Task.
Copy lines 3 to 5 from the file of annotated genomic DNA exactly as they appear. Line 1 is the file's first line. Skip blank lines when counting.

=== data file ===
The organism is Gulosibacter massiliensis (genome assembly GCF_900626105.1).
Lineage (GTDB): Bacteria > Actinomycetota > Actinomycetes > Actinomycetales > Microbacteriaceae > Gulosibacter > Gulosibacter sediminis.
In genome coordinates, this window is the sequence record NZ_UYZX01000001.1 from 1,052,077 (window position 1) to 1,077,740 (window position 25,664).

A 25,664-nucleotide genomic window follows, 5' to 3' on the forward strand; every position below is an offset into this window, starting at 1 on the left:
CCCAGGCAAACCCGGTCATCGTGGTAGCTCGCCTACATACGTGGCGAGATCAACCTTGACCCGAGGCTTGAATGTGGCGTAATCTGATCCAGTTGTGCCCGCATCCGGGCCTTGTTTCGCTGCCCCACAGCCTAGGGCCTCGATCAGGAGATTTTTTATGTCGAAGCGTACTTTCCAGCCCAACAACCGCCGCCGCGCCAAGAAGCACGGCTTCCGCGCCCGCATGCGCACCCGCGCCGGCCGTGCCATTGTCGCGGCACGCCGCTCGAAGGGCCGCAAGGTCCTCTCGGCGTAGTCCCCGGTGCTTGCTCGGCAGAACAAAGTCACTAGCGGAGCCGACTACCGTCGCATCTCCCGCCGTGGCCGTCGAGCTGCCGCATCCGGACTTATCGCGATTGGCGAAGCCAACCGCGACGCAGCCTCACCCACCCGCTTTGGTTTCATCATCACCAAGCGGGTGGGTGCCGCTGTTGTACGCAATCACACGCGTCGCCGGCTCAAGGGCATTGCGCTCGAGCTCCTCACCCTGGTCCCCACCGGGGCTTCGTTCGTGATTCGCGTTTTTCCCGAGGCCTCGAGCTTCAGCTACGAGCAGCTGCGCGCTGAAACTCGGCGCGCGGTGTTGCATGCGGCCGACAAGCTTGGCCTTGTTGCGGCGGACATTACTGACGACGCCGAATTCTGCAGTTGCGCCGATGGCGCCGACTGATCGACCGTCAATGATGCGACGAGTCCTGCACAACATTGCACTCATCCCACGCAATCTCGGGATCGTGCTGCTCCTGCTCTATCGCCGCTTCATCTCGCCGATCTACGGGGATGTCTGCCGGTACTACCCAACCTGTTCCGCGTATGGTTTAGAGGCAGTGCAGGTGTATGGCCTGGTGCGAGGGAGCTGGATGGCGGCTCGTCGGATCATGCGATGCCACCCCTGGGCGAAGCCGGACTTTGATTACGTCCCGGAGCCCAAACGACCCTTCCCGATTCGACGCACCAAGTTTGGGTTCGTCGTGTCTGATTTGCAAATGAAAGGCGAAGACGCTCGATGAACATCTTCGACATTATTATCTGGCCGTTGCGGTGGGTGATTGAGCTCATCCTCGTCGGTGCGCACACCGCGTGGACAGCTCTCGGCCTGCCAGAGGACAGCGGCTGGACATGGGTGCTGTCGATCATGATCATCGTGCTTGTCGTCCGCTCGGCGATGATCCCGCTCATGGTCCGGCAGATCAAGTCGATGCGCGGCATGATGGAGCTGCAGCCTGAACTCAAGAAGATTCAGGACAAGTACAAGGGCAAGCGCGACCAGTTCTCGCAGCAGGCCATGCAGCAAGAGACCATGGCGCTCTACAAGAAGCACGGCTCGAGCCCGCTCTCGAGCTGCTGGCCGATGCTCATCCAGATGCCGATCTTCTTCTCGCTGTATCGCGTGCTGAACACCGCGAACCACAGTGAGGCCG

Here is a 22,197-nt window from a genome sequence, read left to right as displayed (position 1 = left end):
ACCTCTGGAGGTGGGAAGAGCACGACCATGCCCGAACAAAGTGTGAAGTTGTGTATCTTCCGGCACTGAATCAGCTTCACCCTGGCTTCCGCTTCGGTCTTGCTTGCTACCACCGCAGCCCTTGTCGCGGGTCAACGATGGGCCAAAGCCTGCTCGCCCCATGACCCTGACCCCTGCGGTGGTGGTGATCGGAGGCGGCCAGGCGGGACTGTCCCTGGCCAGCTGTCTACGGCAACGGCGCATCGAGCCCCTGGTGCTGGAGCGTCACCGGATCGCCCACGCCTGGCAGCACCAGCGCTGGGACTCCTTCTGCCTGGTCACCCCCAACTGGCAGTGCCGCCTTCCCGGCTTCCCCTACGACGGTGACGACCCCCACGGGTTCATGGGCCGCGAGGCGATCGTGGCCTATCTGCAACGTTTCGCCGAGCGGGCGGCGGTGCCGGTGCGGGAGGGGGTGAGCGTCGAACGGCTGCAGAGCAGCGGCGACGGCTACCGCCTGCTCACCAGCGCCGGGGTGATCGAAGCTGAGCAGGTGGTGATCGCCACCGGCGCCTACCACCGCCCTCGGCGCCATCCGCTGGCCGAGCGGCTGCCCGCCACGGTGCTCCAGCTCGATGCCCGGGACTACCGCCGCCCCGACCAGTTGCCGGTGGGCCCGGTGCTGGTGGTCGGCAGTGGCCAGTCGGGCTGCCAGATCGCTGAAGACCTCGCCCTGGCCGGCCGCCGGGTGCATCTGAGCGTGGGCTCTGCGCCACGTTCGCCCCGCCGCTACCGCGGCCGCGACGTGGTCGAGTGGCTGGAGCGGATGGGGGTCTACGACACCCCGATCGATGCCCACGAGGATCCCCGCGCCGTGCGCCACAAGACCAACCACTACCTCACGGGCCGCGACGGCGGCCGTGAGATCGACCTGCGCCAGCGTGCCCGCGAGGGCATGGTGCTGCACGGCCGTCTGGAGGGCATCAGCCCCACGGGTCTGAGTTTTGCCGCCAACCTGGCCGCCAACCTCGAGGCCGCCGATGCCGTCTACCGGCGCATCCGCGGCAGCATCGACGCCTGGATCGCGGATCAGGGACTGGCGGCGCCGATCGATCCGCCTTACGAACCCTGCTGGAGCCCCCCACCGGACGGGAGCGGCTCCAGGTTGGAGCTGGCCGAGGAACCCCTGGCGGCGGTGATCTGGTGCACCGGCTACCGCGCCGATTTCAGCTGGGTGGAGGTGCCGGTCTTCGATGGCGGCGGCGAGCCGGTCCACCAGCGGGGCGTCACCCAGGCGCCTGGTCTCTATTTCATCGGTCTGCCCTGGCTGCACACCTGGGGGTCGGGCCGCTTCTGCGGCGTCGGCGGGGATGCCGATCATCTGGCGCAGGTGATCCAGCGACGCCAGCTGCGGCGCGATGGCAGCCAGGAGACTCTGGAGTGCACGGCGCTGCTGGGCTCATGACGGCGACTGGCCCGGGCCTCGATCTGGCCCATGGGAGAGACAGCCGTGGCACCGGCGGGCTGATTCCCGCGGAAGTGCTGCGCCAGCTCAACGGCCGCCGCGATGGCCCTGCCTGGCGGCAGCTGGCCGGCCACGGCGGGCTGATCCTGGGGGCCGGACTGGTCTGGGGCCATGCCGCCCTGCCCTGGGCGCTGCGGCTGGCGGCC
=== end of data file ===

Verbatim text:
In genome coordinates, this window is the sequence record NZ_UYZX01000001.1 from 1,052,077 (window position 1) to 1,077,740 (window position 25,664).

A 25,664-nucleotide genomic window follows, 5' to 3' on the forward strand; every position below is an offset into this window, starting at 1 on the left:
CCCAGGCAAACCCGGTCATCGTGGTAGCTCGCCTACATACGTGGCGAGATCAACCTTGACCCGAGGCTTGAATGTGGCGTAATCTGATCCAGTTGTGCCCGCATCCGGGCCTTGTTTCGCTGCCCCACAGCCTAGGGCCTCGATCAGGAGATTTTTTATGTCGAAGCGTACTTTCCAGCCCAACAACCGCCGCCGCGCCAAGAAGCACGGCTTCCGCGCCCGCATGCGCACCCGCGCCGGCCGTGCCATTGTCGCGGCACGCCGCTCGAAGGGCCGCAAGGTCCTCTCGGCGTAGTCCCCGGTGCTTGCTCGGCAGAACAAAGTCACTAGCGGAGCCGACTACCGTCGCATCTCCCGCCGTGGCCGTCGAGCTGCCGCATCCGGACTTATCGCGATTGGCGAAGCCAACCGCGACGCAGCCTCACCCACCCGCTTTGGTTTCATCATCACCAAGCGGGTGGGTGCCGCTGTTGTACGCAATCACACGCGTCGCCGGCTCAAGGGCATTGCGCTCGAGCTCCTCACCCTGGTCCCCACCGGGGCTTCGTTCGTGATTCGCGTTTTTCCCGAGGCCTCGAGCTTCAGCTACGAGCAGCTGCGCGCTGAAACTCGGCGCGCGGTGTTGCATGCGGCCGACAAGCTTGGCCTTGTTGCGGCGGACATTACTGACGACGCCGAATTCTGCAGTTGCGCCGATGGCGCCGACTGATCGACCGTCAATGATGCGACGAGTCCTGCACAACATTGCACTCATCCCACGCAATCTCGGGATCGTGCTGCTCCTGCTCTATCGCCGCTTCATCTCGCCGATCTACGGGGATGTCTGCCGGTACTACCCAACCTGTTCCGCGTATGGTTTAGAGGCAGTGCAGGTGTATGGCCTGGTGCGAGGGAGCTGGATGGCGGCTCGTCGGATCATGCGATGCCACCCCTGGGCGAAGCCGGACTTTGATTACGTCCCGGAGCCCAAACGACCCTTCCCGATTCGACGCACCAAGTTTGGGTTCGTCGTGTCTGATTTGCAAATGAAAGGCGAAGACGCTCGATGAACATCTTCGACATTATTATCTGGCCGTTGCGGTGGGTGATTGAGCTCATCCTCGTCGGTGCGCACACCGCGTGGACAGCTCTCGGCCTGCCAGAGGACAGCGGCTGGACATGGGTGCTGTCGATCATGATCATCGTGCTTGTCGTCCGCTCGGCGATGATCCCGCTCATGGTCCGGCAGATCAAGTCGATGCGCGGCATGATGGAGCTGCAGCCTGAACTCAAGAAGATTCAGGACAAGTACAAGGGCAAGCGCGACCAGTTCTCGCAGCAGGCCATGCAGCAAGAGACCATGGCGCTCTACAAGAAGCACGGCTCGAGCCCGCTCTCGAGCTGCTGGCCGATGCTCATCCAGATGCCGATCTTCTTCTCGCTGTATCGCGTGCTGAACACCGCGAACCACAGTGAGGCCG